Why the Scammers are Winning and What you Can Do to Help

The scammers are winning over and over again. They give attention, value, and even a mission. A recent New York Times OpEd “My Grandmother’s Favorite Scammer” clearly illustrates how much this woman desired to be heard, counted on, and involved. When we step in to help our family, we often forget to honor the human in front of us.

I often talk with adult children who want to know how to protect their loved ones. The most important way to help them is to listen, engage, and be available to them when they want it. Consider why they are continuing to answer the phone. They want to connect, which for many that stay at home all day, means conversations on the phone. The last year has made the phone the only life-line of human interaction and the scammers made the most of it … and don’t seem to be slowing down.

I have heard several individuals who I have worked with after they were scammed that they didn’t mind giving the “gifts” to the individuals that were giving them attention. One family friend was told by her sister that it was worth 10% of her wealth to have the interesting conversations and engagement she was having with her European “boyfriend.”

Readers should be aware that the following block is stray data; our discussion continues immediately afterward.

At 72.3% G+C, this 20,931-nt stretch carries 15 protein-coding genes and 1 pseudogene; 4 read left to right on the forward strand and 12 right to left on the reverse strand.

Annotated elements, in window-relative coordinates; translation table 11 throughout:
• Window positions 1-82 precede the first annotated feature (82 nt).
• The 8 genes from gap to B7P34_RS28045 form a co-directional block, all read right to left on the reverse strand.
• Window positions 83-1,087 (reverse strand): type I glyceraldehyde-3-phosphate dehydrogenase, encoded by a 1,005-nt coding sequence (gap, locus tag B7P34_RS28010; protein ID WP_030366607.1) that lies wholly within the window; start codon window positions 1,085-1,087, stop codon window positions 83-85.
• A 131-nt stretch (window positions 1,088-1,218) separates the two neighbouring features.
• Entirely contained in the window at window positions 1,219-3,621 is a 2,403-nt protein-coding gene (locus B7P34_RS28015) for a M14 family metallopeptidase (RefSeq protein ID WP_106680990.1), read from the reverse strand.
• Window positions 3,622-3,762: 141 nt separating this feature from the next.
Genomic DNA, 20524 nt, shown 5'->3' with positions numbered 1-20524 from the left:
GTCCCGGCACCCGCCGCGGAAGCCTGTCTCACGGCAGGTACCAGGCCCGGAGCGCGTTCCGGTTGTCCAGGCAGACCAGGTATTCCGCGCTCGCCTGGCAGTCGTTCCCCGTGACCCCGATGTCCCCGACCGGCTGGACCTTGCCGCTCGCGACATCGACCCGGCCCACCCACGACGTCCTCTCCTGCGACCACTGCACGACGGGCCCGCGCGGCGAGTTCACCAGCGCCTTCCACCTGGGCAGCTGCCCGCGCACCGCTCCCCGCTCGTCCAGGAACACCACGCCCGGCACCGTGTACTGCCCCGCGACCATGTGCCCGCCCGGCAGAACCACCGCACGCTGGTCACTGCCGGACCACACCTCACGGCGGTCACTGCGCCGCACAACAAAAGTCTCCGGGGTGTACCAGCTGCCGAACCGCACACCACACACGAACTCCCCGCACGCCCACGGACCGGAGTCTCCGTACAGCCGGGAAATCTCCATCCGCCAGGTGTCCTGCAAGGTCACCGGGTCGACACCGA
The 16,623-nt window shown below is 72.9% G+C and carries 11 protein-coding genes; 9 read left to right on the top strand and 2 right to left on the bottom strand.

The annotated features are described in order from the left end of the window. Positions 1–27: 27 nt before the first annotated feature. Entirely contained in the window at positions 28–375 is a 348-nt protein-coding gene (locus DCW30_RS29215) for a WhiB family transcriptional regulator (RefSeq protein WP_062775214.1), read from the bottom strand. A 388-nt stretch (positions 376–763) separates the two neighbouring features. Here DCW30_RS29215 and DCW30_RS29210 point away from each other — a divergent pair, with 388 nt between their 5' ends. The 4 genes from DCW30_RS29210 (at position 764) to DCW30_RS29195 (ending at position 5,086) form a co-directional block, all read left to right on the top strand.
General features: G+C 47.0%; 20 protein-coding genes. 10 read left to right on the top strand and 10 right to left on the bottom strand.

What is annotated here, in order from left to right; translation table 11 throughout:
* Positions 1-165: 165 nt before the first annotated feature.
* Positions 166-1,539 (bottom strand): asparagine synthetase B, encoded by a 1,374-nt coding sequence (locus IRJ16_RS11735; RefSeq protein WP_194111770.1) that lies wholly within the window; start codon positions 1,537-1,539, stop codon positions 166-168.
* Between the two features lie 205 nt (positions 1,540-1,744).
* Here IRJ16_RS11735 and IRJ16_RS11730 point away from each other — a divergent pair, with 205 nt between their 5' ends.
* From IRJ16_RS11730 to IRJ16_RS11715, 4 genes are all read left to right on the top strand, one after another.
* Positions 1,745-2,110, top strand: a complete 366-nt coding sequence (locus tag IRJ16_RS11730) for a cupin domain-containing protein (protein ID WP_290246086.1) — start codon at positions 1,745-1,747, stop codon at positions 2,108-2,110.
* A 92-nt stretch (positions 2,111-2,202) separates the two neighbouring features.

While I do recommend you consider spam blocking software and apps for email, the computer, and the home and or mobile phones, I just ask that you consider the emotions behind the interest in talking to a stranger on the phone.

Are there some other ways to help with engagement, purpose, and meaning when your loved ones goal is to live in their home alone? Contemplated.

I would love to hear if and how you have had success – whether it’s a roommate moving in or the use of some technology or apps.

Praying on Those Who Would Help

The number of COVID scams continues to grow. I got this email yesterday and wonder how many people immediately jump to volunteer — we have more time (seemingly) and we all want to help kick COVID to the curb.

What bothers me about these types of messages, besides just being poorly executed (not my email address; the “From” email address that is goobly-gook behind the name of “Clinical Research”, what is it a “Verification” of?) is that I know many people are interested in helping. The fact that a good deed gets punished by a scammer bums me out.

For those of us with loved ones that we know are feeling more isolated, the phone and computer can be a source of entertainment … and danger. I have had several clients fall for pop-ups and they called and gave out login and banking information to the bad people. Thankfully, we could shut down and recover quickly and no money has been lost — but to have it happen so frequently now tells me it’s important to be more vigilant.

For several clients, we have created a “white list” so they get their messages from the people they know, but all the others get either blocked or filtered. When we visit (or when family visits) they can go through the other messages together. Some family members do a daily check-in and filter out the bad messages. A little more vigilance can go a long way. Protected.